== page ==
When I was four, my mum opened up a shoebox in our closet and pulled out something I'd never seen before: a crisp, beautiful $100 note. Naturally, I shouted, "A HUNDRED BUCKS?!" She immediately put her hand over my mouth, whispering, "You want the whole world to hear? They might rob us and we'll have nothing!"
I can't blame her. We lived in a high crime neighbourhood, we didn't have much, and she'd grown up in severe poverty. It was no wonder she was afraid -- she knew what it was like to have nothing, and she was terrified of going back to that. The personal finance world often refers to this as a "scarcity mindset." It's when you make financial decisions based on your fear of not having enough.
For a while, that fear actually worked well for us. It motivated my parents to scrimp and save thousands of dollars on minimum wage salaries. It motivated me to develop a strong work ethic. We were afraid of losing what we had, so we worked hard and saved as much as we could based on that fear-driven goal.
However, there comes a time when that mindset backfires, and it can end up hurting your finances instead. Ironically, living in constant fear of falling back into poverty can keep you from moving past it. Over time, I've found that it's gotten in my way more than once.
Don't Be Afraid to Strive for Your Earning Potential
I've talked about my money fears before. I was always afraid to ask my employers for a raise, because I didn't want to lose my job. This is a classic example of the scarcity mindset, as Debt Roundup defines it:
The scarcity mindset often makes you feel as if you aren't worthy of wealth and success. You might be focused on just "getting by" and avoiding imminent disaster. Never mind that there's no reason to believe that things will fall apart; you just want to stay afloat so that you're reluctant to take any chances -- even if it's just investing a small amount of money.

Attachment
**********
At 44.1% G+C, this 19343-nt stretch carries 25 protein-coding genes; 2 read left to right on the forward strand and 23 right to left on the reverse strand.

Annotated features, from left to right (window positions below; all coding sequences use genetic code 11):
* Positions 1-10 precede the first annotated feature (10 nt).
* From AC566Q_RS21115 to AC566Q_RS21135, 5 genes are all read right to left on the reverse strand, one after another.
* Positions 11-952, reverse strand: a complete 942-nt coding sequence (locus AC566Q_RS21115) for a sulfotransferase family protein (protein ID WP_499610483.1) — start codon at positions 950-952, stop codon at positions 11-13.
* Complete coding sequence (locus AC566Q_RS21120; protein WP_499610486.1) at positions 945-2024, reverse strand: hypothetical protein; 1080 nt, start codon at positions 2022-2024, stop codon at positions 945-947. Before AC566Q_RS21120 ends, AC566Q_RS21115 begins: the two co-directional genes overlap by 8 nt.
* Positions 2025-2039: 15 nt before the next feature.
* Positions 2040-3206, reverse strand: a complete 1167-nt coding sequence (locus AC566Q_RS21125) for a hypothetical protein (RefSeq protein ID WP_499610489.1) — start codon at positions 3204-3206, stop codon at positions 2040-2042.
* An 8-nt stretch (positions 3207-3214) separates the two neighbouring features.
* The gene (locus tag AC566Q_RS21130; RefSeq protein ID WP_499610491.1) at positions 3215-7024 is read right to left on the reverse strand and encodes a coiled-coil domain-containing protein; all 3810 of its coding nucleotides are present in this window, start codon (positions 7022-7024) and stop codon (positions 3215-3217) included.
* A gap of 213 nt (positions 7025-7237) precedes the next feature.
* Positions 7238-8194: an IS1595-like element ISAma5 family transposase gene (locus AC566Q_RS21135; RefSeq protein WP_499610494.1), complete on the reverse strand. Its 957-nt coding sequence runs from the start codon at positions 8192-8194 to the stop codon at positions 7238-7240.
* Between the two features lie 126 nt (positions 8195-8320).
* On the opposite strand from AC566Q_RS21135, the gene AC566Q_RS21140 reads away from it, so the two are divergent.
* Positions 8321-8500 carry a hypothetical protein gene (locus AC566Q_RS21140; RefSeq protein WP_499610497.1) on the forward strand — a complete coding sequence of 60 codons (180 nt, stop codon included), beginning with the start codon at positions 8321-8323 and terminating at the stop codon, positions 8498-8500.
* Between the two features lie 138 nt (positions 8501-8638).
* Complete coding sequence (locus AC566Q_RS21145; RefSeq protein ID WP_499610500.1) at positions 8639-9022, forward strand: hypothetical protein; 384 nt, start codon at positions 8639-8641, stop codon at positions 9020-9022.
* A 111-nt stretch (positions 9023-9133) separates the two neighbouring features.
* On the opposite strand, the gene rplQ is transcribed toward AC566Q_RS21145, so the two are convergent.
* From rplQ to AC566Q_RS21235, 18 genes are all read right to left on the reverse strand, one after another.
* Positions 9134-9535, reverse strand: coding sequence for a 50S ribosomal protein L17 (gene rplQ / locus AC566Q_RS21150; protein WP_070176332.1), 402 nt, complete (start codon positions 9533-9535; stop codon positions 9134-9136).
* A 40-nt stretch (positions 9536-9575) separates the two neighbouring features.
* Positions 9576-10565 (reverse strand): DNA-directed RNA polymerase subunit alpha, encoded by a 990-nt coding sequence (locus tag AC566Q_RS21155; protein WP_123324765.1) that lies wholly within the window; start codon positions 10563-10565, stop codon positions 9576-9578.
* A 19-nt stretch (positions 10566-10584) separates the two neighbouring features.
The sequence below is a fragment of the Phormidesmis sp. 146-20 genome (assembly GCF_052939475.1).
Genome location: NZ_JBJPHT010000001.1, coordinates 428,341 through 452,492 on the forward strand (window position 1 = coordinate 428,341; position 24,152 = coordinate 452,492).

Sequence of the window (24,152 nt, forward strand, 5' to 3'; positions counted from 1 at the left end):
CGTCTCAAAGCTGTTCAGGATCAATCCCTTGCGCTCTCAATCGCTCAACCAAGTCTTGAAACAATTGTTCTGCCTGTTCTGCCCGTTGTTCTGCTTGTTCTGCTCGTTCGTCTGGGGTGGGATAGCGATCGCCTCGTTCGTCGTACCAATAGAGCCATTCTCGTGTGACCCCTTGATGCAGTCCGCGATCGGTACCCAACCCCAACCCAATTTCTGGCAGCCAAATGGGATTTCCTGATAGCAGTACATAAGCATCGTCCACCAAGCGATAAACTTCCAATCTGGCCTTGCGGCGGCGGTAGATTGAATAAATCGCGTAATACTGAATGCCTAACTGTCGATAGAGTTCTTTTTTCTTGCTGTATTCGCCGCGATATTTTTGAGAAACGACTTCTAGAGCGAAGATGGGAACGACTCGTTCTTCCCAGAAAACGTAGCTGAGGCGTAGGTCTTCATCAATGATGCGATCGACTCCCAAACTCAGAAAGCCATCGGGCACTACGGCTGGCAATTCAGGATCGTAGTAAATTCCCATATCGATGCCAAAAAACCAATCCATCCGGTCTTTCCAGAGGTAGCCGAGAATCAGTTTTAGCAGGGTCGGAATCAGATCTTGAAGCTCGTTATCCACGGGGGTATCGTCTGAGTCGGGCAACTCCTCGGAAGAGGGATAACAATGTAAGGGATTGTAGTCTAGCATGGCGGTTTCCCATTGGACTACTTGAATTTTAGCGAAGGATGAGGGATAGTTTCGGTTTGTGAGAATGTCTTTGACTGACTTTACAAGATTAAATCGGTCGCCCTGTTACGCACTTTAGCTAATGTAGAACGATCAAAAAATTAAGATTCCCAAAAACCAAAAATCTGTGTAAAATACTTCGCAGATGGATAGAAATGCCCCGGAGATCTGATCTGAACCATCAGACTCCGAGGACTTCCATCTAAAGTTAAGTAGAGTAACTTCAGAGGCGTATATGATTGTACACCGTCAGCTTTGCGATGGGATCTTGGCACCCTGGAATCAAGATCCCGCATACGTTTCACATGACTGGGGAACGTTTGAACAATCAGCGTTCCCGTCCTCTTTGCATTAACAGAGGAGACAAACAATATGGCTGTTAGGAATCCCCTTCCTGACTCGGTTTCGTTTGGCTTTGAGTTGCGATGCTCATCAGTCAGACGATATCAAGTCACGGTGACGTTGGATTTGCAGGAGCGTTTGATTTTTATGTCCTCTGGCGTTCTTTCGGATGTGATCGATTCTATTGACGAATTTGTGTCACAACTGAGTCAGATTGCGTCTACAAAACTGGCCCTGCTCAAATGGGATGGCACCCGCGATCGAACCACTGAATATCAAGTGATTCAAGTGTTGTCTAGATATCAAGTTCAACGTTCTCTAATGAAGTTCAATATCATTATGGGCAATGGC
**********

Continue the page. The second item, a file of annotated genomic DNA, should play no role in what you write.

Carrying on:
For a while, I didn't quite understand this fear. I didn't value myself, and yes, that had a lot to do with my own confidence and self-esteem, but it also had a hell of a lot to do with being afraid to rock the boat.
I was working an entry-level, low-paying job right out of college, and I found a much higher paying job a year later, but I almost didn't take it. Why? Because I was afraid it wouldn't work out, and then I'd have nothing. It's hard to imagine a career where you never progress because you're too afraid of losing what you already have, but I almost chose to do just that.
Always Buying the Cheapest Item
People with this scarcity mindset focus on defence, not offence. Instead of considering the future and how you'll grow, you're focused on not losing what you have now. When it comes to spending, this actually seems smart. You want to keep your money, so you'll probably spend less of it. However, spending less isn't always a smart financial move.
We've talked about this before, but sometimes it pays to spend more on quality items. When you're in a mindset of scarcity, that's lost on you. Growing up, we resented quality, name-brand stuff. My mum scoffed that people only bought expensive things for the label. And for years, I didn't even bother looking at name brands for this very reason. She was right to some extent, but it was a defensive mindset.